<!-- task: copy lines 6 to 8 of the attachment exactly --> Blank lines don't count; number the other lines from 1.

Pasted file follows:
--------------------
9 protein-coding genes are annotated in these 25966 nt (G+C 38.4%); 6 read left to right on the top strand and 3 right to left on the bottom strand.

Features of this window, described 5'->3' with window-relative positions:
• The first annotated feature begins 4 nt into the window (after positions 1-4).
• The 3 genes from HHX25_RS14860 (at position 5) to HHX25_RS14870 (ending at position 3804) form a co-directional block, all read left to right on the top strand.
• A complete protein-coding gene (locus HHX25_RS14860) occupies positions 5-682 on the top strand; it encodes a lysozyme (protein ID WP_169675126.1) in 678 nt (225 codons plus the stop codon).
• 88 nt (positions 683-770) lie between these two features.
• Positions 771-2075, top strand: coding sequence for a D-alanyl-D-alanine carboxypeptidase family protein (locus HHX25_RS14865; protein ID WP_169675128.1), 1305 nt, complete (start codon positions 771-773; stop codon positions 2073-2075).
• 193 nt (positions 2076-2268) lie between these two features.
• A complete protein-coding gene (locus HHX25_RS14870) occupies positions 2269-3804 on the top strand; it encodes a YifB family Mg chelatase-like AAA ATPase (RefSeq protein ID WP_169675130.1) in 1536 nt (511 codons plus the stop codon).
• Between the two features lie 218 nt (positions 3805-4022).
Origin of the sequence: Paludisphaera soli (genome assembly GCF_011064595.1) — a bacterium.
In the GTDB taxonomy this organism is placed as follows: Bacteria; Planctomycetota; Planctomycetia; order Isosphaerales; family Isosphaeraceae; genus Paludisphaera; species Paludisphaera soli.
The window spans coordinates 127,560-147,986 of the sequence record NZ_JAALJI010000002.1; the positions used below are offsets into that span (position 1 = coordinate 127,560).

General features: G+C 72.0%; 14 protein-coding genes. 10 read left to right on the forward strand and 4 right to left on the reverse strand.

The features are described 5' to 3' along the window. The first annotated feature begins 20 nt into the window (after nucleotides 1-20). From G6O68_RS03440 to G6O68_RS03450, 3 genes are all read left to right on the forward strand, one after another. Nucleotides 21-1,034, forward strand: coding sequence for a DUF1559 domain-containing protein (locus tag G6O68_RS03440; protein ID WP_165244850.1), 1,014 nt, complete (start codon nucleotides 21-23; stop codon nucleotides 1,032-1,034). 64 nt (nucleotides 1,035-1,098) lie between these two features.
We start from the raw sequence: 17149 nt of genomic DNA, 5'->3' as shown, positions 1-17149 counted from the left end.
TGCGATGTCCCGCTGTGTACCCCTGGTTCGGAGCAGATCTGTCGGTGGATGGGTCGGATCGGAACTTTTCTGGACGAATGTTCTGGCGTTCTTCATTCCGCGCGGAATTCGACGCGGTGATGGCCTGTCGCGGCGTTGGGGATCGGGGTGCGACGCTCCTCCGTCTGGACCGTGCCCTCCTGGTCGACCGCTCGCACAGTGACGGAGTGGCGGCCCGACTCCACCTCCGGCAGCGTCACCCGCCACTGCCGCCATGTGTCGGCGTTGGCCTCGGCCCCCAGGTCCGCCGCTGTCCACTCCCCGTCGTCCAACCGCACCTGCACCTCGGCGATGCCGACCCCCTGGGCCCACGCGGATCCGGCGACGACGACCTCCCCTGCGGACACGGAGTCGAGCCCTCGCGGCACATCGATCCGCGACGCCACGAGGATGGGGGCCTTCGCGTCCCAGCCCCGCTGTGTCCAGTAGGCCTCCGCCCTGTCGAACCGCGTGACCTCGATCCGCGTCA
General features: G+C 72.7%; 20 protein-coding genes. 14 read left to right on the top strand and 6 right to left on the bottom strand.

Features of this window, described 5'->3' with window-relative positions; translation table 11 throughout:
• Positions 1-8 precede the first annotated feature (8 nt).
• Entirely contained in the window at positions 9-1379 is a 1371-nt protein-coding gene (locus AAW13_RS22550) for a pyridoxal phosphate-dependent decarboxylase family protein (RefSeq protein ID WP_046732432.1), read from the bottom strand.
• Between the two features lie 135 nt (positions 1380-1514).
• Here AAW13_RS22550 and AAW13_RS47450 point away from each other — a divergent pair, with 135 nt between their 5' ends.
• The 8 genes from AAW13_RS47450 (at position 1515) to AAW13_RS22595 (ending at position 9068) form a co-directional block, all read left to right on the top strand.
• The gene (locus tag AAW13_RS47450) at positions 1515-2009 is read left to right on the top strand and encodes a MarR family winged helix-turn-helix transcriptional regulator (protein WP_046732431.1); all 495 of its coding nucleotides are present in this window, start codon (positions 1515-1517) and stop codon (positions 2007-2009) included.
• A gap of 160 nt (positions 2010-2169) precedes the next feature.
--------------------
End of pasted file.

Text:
• 88 nt (positions 683-770) lie between these two features.
• Positions 771-2075, top strand: coding sequence for a D-alanyl-D-alanine carboxypeptidase family protein (locus HHX25_RS14865; protein ID WP_169675128.1), 1305 nt, complete (start codon positions 771-773; stop codon positions 2073-2075).
• 193 nt (positions 2076-2268) lie between these two features.